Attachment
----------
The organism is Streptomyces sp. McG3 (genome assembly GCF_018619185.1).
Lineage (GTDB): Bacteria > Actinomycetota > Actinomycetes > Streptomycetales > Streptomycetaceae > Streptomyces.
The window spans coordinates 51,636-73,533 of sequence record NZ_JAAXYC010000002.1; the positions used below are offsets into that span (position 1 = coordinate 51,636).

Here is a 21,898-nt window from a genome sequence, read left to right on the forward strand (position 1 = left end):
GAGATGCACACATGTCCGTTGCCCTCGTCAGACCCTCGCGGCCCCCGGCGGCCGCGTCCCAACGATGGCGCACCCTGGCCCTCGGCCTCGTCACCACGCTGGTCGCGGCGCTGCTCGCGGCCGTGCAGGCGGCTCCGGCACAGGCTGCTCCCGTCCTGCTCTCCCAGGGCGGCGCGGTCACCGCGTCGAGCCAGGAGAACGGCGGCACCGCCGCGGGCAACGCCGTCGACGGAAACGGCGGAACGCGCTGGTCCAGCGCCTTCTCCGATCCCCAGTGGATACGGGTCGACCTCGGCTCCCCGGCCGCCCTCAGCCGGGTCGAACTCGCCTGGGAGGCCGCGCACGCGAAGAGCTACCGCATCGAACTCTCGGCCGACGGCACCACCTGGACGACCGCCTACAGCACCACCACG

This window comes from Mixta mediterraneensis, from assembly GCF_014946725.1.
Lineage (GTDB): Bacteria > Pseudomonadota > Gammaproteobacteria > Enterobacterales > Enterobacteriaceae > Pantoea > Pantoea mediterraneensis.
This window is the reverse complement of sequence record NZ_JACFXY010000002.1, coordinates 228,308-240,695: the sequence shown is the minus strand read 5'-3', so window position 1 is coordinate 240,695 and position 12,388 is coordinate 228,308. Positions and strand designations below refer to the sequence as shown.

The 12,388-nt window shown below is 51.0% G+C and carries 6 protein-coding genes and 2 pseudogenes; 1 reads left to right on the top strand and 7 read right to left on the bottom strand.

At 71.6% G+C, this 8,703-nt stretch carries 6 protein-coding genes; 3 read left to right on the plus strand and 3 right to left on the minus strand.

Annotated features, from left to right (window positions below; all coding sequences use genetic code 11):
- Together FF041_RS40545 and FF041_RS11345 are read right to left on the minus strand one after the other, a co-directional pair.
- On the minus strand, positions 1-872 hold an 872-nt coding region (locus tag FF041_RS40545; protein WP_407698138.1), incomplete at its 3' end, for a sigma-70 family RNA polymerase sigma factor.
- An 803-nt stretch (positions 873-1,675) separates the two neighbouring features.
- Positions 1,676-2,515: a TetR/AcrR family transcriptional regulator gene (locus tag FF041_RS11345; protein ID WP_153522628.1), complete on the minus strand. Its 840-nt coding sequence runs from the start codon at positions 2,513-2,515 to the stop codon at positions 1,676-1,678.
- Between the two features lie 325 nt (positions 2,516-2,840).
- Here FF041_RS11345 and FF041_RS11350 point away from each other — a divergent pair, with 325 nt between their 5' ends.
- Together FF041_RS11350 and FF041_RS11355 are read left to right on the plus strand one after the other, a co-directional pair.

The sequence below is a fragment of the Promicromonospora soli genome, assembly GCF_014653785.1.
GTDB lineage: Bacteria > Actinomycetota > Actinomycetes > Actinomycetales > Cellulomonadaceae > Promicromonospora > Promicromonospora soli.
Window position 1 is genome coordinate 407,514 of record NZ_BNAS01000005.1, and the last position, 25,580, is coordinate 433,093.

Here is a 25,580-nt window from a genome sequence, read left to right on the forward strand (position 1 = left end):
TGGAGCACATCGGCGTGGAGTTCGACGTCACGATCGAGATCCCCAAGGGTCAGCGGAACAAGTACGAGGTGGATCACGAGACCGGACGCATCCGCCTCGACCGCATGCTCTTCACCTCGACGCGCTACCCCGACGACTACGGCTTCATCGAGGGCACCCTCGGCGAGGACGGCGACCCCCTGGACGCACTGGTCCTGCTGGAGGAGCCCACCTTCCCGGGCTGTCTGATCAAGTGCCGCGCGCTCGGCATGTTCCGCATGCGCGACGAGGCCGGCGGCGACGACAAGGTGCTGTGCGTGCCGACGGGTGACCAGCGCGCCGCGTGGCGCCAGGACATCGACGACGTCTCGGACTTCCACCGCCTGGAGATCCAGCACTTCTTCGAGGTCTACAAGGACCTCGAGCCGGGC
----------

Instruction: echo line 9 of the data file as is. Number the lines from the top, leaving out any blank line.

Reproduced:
The 12,388-nt window shown below is 51.0% G+C and carries 6 protein-coding genes and 2 pseudogenes; 1 reads left to right on the top strand and 7 read right to left on the bottom strand.